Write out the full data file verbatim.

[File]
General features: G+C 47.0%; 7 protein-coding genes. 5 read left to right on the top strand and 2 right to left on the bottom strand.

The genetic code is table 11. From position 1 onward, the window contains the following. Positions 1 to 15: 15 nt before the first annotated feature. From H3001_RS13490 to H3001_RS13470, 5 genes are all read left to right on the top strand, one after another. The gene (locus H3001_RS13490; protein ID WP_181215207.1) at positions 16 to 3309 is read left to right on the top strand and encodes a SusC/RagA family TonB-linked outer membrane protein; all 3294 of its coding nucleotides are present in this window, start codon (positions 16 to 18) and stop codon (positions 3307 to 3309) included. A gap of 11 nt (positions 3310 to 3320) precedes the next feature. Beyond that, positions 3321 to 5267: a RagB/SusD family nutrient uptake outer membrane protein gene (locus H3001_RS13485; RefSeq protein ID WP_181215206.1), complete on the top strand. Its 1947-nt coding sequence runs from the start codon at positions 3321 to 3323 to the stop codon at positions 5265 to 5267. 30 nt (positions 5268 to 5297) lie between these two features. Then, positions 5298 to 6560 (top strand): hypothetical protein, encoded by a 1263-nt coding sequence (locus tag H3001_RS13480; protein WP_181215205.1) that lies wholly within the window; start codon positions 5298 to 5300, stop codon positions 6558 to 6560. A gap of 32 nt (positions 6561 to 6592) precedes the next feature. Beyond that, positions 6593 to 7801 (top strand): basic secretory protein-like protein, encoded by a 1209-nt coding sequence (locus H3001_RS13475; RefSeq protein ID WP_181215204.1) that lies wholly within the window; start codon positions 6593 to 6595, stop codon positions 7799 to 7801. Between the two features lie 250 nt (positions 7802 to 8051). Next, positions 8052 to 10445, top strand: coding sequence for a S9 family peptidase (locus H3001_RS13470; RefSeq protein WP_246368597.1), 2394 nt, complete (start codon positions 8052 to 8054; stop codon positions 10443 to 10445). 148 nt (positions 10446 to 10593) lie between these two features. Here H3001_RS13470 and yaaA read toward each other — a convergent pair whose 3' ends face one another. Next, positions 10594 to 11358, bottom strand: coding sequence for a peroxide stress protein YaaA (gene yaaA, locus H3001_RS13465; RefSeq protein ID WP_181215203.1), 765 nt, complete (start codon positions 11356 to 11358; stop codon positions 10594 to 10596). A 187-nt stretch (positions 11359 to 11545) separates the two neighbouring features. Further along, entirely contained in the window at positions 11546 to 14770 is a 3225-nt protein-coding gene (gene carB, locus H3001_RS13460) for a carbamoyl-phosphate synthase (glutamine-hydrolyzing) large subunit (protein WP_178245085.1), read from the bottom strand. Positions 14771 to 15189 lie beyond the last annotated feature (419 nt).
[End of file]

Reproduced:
General features: G+C 47.0%; 7 protein-coding genes. 5 read left to right on the top strand and 2 right to left on the bottom strand.

The genetic code is table 11. From position 1 onward, the window contains the following. Positions 1 to 15: 15 nt before the first annotated feature. From H3001_RS13490 to H3001_RS13470, 5 genes are all read left to right on the top strand, one after another. The gene (locus H3001_RS13490; protein ID WP_181215207.1) at positions 16 to 3309 is read left to right on the top strand and encodes a SusC/RagA family TonB-linked outer membrane protein; all 3294 of its coding nucleotides are present in this window, start codon (positions 16 to 18) and stop codon (positions 3307 to 3309) included. A gap of 11 nt (positions 3310 to 3320) precedes the next feature. Beyond that, positions 3321 to 5267: a RagB/SusD family nutrient uptake outer membrane protein gene (locus H3001_RS13485; RefSeq protein ID WP_181215206.1), complete on the top strand. Its 1947-nt coding sequence runs from the start codon at positions 3321 to 3323 to the stop codon at positions 5265 to 5267. 30 nt (positions 5268 to 5297) lie between these two features. Then, positions 5298 to 6560 (top strand): hypothetical protein, encoded by a 1263-nt coding sequence (locus tag H3001_RS13480; protein WP_181215205.1) that lies wholly within the window; start codon positions 5298 to 5300, stop codon positions 6558 to 6560. A gap of 32 nt (positions 6561 to 6592) precedes the next feature. Beyond that, positions 6593 to 7801 (top strand): basic secretory protein-like protein, encoded by a 1209-nt coding sequence (locus H3001_RS13475; RefSeq protein ID WP_181215204.1) that lies wholly within the window; start codon positions 6593 to 6595, stop codon positions 7799 to 7801. Between the two features lie 250 nt (positions 7802 to 8051). Next, positions 8052 to 10445, top strand: coding sequence for a S9 family peptidase (locus H3001_RS13470; RefSeq protein WP_246368597.1), 2394 nt, complete (start codon positions 8052 to 8054; stop codon positions 10443 to 10445). 148 nt (positions 10446 to 10593) lie between these two features. Here H3001_RS13470 and yaaA read toward each other — a convergent pair whose 3' ends face one another. Next, positions 10594 to 11358, bottom strand: coding sequence for a peroxide stress protein YaaA (gene yaaA, locus H3001_RS13465; RefSeq protein ID WP_181215203.1), 765 nt, complete (start codon positions 11356 to 11358; stop codon positions 10594 to 10596). A 187-nt stretch (positions 11359 to 11545) separates the two neighbouring features. Further along, entirely contained in the window at positions 11546 to 14770 is a 3225-nt protein-coding gene (gene carB, locus H3001_RS13460) for a carbamoyl-phosphate synthase (glutamine-hydrolyzing) large subunit (protein WP_178245085.1), read from the bottom strand. Positions 14771 to 15189 lie beyond the last annotated feature (419 nt).